Jun Sato and Kosuke Fukui
The ongoing crisis at the Fukushima No. 1 nuclear power plant has affected the exports of farm and marine products from eastern Japan. According to the estimates of the Agriculture, Forestry and Fisheries Ministry, 44 countries and territories either ban the import of food items produced in Japan, or demand that they be inspected when imported, even though they are regarded safe and marketed domestically.
While the government had aimed to reach 1 trillion yen of agricultural and marine exports, this goal has been hampered by regulations that could be based on overblown fears.
On Thursday, high-grade apples in the first auction of the year at a fruit and vegetable market in Hirosaki, Aomori Prefecture, sold at prices about 1.6 times higher than the previous year, partly due to short supply. Farmers and others were greatly relieved by the prices of almost all varieties, which were higher than those of last year.
The prefecture is the nation’s largest apple producer and relies on exports, but its exports were hit hard last year by the nuclear crisis at Fukushima No. 1 power plant.
In May, apple shipments to Taiwan, the largest export destination for the prefecture, dropped to zero. Prefectural officials invited business operators and news reporters from Taiwan as part of large-scale efforts to stress the produce’s safety.
Exports resumed, with apple shipments reaching 1,809 tons in November, almost the same amount as the previous year. Shizuo Kasai, a director of Hiroka Hirosaki Chuo Seika Co., which operates the wholesale market, said domestic food is tasty and always sells well. “We want to strengthen exports, too,” he said.
In December, Aomori Gov. Shingo Mimura made his third visit to Taiwan since March 11 in an effort to boost apple exports.
Fukushima seriously damaged
Farm exports from Fukushima and neighboring prefectures have been devastated.
Tochigi Prefecture usually sells rice and strawberries to Hong Kong and Southeast Asian nations, but exports for all farm produce except for rice were suspended after March 11.
Radiation levels in farm produce throughout the prefecture are below limits set by the national government. But the prefecture’s rice exports dropped to a mere 1.23 million yen in fiscal 2011 as of Jan. 6, from 6.86 million yen in fiscal 2010. The rice sold in fiscal 2011 was harvested in fiscal 2010, before the crisis in Fukushima.
A prefectural official said import restrictions have hampered regional efforts to increase awareness about the safety of local produce through visits to other nations.
The export of rice produced in Niigata Prefecture also dwindled sharply. According to the Niigata division of agricultural cooperative JA Zenno Niigata, the prefecture exported 104 tons of rice to China and Singapore in fiscal 2010, but this fell to only 22 tons in fiscal 2011 as of December.
China, which until recently accounted for 70 percent of the prefecture’s rice exports, banned the import of all food items from Tokyo, Chiba, Niigata, Nagano and six other prefectures, despite the fact that no radioactive materials were detected in sample inspections of products from these areas.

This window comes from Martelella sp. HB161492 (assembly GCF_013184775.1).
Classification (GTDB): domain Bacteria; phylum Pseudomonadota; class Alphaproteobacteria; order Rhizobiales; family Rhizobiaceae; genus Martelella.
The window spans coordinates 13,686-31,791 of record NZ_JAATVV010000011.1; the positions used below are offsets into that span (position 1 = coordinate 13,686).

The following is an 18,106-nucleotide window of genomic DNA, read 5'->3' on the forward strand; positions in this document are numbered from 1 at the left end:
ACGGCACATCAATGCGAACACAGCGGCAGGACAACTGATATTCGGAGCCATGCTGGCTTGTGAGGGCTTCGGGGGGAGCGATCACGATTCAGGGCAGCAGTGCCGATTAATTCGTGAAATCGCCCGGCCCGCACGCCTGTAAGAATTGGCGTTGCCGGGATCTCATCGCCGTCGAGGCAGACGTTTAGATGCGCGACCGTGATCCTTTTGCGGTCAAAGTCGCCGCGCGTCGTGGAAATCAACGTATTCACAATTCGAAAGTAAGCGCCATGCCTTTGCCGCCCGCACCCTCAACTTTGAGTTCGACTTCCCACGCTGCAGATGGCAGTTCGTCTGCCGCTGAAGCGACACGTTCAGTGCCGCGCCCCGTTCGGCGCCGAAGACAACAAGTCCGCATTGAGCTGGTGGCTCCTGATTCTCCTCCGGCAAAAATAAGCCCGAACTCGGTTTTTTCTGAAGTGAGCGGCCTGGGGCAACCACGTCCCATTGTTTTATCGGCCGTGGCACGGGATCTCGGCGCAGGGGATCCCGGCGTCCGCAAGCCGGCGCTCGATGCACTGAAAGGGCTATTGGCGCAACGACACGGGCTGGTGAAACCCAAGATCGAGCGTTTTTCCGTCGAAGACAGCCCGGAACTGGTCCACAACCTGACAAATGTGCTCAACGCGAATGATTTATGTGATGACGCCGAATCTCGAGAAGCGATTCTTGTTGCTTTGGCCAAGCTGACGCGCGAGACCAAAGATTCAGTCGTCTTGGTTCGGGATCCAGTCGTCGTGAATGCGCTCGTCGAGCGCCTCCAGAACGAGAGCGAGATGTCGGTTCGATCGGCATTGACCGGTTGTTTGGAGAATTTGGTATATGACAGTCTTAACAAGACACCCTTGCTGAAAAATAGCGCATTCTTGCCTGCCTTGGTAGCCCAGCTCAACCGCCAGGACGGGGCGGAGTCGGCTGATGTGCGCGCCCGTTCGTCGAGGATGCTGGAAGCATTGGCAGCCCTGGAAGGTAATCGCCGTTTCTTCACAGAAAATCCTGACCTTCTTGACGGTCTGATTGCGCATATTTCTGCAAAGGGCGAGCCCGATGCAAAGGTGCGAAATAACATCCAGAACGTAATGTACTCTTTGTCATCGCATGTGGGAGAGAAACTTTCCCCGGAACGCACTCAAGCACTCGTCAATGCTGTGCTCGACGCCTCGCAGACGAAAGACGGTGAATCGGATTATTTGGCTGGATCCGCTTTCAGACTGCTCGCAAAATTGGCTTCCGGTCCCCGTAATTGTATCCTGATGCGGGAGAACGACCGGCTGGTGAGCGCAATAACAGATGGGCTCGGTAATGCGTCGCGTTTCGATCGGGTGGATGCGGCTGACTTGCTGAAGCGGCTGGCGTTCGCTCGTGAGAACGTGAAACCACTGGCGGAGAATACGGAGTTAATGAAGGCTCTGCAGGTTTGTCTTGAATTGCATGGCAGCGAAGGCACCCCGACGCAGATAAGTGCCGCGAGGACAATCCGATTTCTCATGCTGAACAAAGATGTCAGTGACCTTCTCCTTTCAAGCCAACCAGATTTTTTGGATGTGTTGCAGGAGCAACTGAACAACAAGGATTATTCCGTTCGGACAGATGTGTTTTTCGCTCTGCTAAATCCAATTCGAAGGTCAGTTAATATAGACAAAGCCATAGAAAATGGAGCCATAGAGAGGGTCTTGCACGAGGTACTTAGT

An official at JA Zenno Niigata’s rice division said other nations are not distinguishing between Japan’s food producing areas. While Niigata is more than 150 kilometers away from the Fukushima No. 1 nuclear power plant, the official said other countries must have incorrectly thought the prefecture was close to the stricken plant.
There is a similar problem for the export of marine products. Although Ibaraki Prefecture exported about 10,000 tons of frozen mackerel last year, overseas demand dropped due to an import ban from China, while Thailand and Vietnam demanded inspection certificates when buying fish from Japan.
The export of farm and marine products decreased to 364.4 billion yen during the Jan.-Oct. period in 2011, an 8.2 percent decrease from the same period the previous year. Exports were 492 billion yen in 2010, and this year’s total is expected to fall far short of the government’s 1 trillion yen goal.
The situation could be changed if other nations dropped their regulations against Japan.
During talks with Chinese Premier Wen Jiabao in Beijing last month, Prime Minister Yoshihiko Noda called for the easing of import restrictions on Japanese marine and farm products.
Wen said his government would do so one product at a time based on scientific data.
Countries that made a drastic review of import restrictions are limited to Canada and Chile so far.
The high quality of Japanese products made them popular in Singapore, despite their high prices.
But the managing director of Singapore’s Takashimaya department store, Yutaka Yamaguchi, said people there believe the whole of Japan has been contaminated with radioactivity.
The overseas reputation of Japanese products has suffered because of safety concerns. The government believes it is important to accurately publicize inspection results and patiently demonstrate the safety of domestic produce. The ministry hopes to hastily reverse Japan’s diminishing exports by allocating a 600 million yen budget that will be used to organize tasting parties and host cooking events at mass retailers in other Asian nations.
(Jan. 11, 2012)